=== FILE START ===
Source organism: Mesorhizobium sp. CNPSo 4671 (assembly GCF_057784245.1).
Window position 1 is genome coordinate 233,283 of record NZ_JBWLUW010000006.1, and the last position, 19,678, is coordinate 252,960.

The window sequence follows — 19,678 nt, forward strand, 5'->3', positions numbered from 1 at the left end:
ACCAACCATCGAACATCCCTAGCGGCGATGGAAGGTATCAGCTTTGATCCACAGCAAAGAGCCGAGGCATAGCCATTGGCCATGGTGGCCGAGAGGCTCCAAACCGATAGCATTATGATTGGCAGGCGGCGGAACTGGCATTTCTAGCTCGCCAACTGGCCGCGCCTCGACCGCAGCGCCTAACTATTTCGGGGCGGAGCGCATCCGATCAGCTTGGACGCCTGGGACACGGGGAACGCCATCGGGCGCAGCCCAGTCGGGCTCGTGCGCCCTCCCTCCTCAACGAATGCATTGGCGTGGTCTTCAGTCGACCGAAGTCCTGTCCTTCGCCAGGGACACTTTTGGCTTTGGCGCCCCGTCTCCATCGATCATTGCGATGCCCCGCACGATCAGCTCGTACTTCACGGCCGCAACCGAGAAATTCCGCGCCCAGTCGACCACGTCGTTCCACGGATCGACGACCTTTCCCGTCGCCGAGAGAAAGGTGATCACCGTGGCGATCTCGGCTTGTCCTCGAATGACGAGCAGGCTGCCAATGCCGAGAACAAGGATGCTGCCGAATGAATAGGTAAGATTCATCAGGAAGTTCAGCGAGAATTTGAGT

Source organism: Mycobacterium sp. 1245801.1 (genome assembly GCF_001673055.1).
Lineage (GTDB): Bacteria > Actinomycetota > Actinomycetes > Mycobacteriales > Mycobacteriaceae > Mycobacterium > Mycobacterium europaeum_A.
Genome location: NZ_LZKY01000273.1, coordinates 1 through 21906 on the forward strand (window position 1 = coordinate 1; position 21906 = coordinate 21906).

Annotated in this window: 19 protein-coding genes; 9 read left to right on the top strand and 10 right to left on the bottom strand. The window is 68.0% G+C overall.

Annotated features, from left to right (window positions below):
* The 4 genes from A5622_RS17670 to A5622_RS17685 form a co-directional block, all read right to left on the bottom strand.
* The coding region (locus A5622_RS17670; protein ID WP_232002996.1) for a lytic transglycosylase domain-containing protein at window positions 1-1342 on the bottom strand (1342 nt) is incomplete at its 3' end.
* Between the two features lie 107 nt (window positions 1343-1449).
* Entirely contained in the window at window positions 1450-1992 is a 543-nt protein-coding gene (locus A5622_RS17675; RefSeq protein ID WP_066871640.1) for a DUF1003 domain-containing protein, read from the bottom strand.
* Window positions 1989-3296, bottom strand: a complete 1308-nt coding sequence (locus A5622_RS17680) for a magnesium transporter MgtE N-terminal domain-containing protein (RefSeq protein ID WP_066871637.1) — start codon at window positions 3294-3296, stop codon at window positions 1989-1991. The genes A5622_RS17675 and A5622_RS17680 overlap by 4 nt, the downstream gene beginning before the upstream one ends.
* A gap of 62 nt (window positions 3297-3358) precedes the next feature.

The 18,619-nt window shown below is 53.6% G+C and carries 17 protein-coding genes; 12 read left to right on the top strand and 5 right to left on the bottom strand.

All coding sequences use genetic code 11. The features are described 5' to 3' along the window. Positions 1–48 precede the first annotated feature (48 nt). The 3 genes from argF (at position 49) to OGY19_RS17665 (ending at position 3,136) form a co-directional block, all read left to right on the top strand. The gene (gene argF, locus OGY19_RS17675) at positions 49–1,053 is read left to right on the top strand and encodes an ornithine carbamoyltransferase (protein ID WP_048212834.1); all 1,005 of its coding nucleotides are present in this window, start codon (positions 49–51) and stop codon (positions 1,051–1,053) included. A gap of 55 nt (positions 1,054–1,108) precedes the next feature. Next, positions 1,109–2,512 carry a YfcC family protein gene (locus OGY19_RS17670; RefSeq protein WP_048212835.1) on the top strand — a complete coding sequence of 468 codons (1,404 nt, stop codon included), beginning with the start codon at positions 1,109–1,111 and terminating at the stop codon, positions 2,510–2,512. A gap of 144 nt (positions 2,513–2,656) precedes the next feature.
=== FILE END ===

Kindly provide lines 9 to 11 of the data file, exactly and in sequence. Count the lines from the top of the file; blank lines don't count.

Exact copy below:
Annotated features, from left to right (window positions below):
* The 4 genes from A5622_RS17670 to A5622_RS17685 form a co-directional block, all read right to left on the bottom strand.
* The coding region (locus A5622_RS17670; protein ID WP_232002996.1) for a lytic transglycosylase domain-containing protein at window positions 1-1342 on the bottom strand (1342 nt) is incomplete at its 3' end.